Conditions such as gallstones, kidney stones, urinary tract infections and bedsores have all been linked to dehydration. 

Dehydration Makes You Fat

Findings also suggest that dehydration may contribute to obesity  because it creates cravings for a diet that is high in fat, which produces a good source of metabolic water.

In addition, as I have already mentioned, most people's thirst mechanism is so weak it is often mistaken for hunger.  One glass of water shut down midnight hunger pangs in almost 100% of dieters studied by the University of Washington.

Dehydration also slows metabolism and impairs digestion which in turns leads to malabsorbtion of nutrients which in turn pushes people to eat more in the hope they will provide their body with what it needs: nutrients.

Dehydration and the Elderly

How many older people do you know who drink any water at all?  Fear of incontinence is often a factor and leads to the restriction of fluid intake.  But the restriction only makes the problem worse.

A study conducted by the National Health Service established that when old people are admitted following falls they are always constipated.  And constipation is a clear indication of severe dehydration.  They don't fall be because they are old and frail, they fall because they are dehydrated which causes them to experience dizziness.

Dehydration also impairs the cognitive abilities of the elderly making them appear confused and impairing memory.  My mother was diagnosed as being in the early stages of dementia however her confusion was always completely eliminated very quickly (less than half an hour) by getting her to drink a glass of water.  She probably didn't have dementia she was just chronically dehydrated.

So Being Dehydrated Will

  • Reduce your mental and physical peformance by up to 25%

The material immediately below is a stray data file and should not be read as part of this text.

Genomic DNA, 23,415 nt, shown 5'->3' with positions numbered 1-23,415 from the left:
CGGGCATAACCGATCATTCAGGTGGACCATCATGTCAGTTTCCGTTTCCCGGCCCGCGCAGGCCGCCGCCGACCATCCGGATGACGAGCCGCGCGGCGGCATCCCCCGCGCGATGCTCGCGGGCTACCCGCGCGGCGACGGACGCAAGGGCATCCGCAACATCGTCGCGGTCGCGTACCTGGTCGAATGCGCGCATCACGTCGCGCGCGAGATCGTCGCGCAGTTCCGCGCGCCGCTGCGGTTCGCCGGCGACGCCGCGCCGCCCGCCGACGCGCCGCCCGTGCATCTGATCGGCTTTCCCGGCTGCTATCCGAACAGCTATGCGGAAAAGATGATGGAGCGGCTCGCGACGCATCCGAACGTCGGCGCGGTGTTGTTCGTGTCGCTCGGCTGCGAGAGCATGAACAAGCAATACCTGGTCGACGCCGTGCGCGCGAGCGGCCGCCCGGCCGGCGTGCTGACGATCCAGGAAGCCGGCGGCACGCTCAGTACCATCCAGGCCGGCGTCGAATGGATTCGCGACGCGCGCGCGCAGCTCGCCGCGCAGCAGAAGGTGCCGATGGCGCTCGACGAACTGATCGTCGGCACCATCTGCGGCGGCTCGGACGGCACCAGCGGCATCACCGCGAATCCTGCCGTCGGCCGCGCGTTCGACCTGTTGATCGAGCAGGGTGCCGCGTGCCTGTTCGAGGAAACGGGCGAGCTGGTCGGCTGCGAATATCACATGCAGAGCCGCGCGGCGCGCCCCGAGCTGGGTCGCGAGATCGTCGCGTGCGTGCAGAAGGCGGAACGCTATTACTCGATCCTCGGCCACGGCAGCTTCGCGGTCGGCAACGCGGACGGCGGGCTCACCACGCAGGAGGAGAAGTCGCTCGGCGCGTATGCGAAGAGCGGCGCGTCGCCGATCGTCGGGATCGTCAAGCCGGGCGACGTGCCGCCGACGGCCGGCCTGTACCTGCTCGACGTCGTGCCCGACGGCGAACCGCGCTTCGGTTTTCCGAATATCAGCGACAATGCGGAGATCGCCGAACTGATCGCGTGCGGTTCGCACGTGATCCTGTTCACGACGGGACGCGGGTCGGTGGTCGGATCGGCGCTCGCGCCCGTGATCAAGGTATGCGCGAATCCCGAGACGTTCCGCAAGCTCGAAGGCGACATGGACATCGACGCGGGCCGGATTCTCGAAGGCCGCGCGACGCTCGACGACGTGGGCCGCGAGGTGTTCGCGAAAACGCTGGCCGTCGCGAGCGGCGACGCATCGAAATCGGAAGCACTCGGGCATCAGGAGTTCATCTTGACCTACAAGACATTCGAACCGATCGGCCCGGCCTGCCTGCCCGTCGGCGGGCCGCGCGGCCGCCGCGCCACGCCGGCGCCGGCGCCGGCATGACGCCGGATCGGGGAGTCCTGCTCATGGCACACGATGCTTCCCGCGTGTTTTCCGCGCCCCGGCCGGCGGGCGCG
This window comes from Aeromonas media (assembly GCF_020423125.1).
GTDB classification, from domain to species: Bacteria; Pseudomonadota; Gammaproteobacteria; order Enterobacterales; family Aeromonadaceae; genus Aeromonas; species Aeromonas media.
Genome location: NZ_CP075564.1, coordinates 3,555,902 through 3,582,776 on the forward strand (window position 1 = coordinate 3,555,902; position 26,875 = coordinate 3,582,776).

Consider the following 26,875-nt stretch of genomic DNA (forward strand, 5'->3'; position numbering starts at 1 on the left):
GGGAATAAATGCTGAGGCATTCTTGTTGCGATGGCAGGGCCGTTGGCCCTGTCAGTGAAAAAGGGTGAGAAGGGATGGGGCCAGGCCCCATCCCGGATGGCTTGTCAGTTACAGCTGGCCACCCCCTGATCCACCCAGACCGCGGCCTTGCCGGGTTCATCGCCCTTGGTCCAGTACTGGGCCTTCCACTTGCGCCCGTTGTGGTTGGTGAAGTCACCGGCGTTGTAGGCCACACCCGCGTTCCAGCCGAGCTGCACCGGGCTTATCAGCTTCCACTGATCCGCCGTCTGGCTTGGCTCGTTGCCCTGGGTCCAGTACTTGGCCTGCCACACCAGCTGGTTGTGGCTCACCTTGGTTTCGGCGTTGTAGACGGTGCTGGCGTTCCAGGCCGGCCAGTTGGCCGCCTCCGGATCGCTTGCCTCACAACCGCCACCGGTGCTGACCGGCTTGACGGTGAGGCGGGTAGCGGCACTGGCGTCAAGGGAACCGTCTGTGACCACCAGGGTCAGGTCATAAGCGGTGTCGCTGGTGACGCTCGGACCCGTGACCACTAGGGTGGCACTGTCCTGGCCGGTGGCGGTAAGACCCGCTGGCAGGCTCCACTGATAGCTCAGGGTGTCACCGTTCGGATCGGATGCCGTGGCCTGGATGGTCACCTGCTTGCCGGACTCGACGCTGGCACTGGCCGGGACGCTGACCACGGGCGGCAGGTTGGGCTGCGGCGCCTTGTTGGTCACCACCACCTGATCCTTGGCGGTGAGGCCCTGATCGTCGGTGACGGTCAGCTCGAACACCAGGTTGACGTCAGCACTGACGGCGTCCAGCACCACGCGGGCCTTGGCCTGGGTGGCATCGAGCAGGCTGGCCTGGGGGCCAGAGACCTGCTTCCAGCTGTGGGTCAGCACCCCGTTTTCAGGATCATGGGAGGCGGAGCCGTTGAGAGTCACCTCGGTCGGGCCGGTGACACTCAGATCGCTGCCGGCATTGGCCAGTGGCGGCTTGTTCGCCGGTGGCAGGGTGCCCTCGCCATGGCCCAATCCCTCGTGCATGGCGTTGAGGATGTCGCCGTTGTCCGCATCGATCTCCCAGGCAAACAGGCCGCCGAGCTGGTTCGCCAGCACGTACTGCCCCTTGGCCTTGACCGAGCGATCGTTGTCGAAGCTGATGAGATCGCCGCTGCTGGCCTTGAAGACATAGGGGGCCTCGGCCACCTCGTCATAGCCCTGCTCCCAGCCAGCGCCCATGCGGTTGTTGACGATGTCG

• Impair digestion
  • Age your skin prematurely
  • Increase the likelihood of back and joint pain (8-10 glasses of water per day was found to ease the back and joint pain for 80% of sufferers)
  • Disrupt bowel function
  • Increase the likelihood of you developing serious, life threatening conditions
  • Raise your blood pressure
  • Make you tired and lethargic (dehydration is the number one cause of that mid-afternoon energy slump)
  • Make you fat and it much harder to lose weight
  • Rob you of youth, health and vitality
I could list way more downsides to dehydration but I think you get the picture.  The single most important thing you can do for your health is to get well hydrated.

Alternative versus The Traditional Approach

Alternative, complementary and naturopathic practitioners have long understood the importance of good hydration but it seems to have escaped the mainstream medical practitioner for some reason.  In Japan, the country who's citizens have the best health worldwide, hospitals treat patients with water before resorting to pharmaceuticals.  Their water of choice is Kangen Water but I will address this topic a little further on.

What Not to Drink

Before I address the issue of how much you need to drink lets first take a look at what not to drink and why.

Fruit Juice